Extreme Photography: 5 Tips for Shooting Fireworks

Happy 4th of July Weekend friends. I hope that you have lots of fun festivities planned to celebrate the awesomeness of this country. Did I just kind of make up my own word… awesomeness? Well, either way, Happy 4th of July Weekend. Bear with me today as I share a different sort of post on our blog. I hope you enjoy, and it’s a great way to put into practice some of the photography tips that we’ve been learning these last few weeks… just above water!

Since it is 4th of July weekend, I thought I would share a few tips and tricks on how to take Fireworks Photos. Are you ready?

5 Tips for Shooting Fireworks

1. Drop your ISO down.

2.     That brings us to number 2. Drop your Shutter Speed down!

  • For action shots, you typically want your shutter speed to be set at 60 or better, but really more like 125 or higher. While Fireworks are action shots, dropping your shutter speed down allows for that lower ISO so less noise (graininess) but also it allows you to catch that firework as it goes off as well as the trailing effect as it dissipates.
  • I can’t tell you what to put your shutter speed at, this is one of those you have to take a few test shots and see what works best for the end result.

3.     Get a Tripod!

  • This time of year, Tripods are your friend! Why? Well, you’re going to drop that Shutter speed way down and if you breathe, you release your finger from the shutter release button, the wind blows just right, you’ll get camera shake. And trust me, that is so frustrating! Just when you think you got that perfect shot, you look on your screen (computer, back of the camera, phone, whatever) and BAM! It is blurry. That tripod will allow for more stabilization on the part of camera shake!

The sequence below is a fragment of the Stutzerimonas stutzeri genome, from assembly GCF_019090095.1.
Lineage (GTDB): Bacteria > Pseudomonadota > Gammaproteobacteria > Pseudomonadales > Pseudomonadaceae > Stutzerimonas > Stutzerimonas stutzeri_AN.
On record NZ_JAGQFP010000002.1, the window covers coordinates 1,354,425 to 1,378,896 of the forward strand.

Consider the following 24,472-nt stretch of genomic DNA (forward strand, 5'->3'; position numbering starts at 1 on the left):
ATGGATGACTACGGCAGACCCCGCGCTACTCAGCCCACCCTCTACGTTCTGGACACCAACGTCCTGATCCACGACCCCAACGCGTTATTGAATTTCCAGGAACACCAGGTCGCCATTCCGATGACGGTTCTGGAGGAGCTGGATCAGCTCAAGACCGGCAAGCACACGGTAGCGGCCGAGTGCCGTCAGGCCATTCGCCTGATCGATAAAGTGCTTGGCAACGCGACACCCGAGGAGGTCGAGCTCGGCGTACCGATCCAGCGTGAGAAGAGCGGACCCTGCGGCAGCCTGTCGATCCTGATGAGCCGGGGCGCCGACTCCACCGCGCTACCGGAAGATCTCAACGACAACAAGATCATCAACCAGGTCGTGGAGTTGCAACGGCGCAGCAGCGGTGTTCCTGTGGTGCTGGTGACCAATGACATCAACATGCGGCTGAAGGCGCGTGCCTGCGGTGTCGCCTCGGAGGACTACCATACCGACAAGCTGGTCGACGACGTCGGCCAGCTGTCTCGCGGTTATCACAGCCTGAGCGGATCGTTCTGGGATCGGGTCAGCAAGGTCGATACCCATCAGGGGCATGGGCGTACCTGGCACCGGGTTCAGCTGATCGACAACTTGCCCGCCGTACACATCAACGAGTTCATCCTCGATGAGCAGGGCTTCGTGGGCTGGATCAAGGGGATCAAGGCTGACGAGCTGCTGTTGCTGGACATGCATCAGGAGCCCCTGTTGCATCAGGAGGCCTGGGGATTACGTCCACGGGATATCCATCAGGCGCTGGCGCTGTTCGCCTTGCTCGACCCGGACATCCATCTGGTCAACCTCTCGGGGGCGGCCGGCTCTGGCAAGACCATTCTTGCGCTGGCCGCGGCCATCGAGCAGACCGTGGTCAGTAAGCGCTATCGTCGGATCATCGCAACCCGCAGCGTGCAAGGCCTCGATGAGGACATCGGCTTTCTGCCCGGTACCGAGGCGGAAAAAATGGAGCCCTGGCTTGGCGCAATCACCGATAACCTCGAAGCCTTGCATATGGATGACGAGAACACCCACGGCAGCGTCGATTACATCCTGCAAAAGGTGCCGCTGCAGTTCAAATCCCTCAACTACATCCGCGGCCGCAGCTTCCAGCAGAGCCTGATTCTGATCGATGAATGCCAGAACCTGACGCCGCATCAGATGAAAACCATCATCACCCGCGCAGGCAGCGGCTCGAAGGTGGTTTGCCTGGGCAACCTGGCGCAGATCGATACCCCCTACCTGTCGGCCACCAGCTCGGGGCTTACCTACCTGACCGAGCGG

4.     A remote

  • Another helpful tip when trying to avoid camera shake is to get a remote. That remote allows you to push the shutter release (you know, that button that makes the camera take its picture) and you never touch the camera.
  • Don’t have a remote or the option for a remote? No problemo, I have another option/idea. Set your shutter release to a 2-second timer. That allows you to hit the button and move your finger off fast before the shutter actually goes off.
  • Still not an option. No biggie, just keep your finger on the shutter release until that picture is done. It might try to take a second photo, no problem, just delete the second one that has blurry movements.

5.     Have fun!

  • The main thing is you have fun with it. People will say you need a dSLR to be able to take quality fireworks pictures and I say baloney! I’ve taken them with my dSLR, my point and shoot, and even my iPhone. Just play around, have fun, and do what you think looks best! The beauty is in the eye of the beer holderI mean bee holder… no no no I mean Beholder .

Happy Fourth of July America! From your friends at Extreme Sports Scuba!

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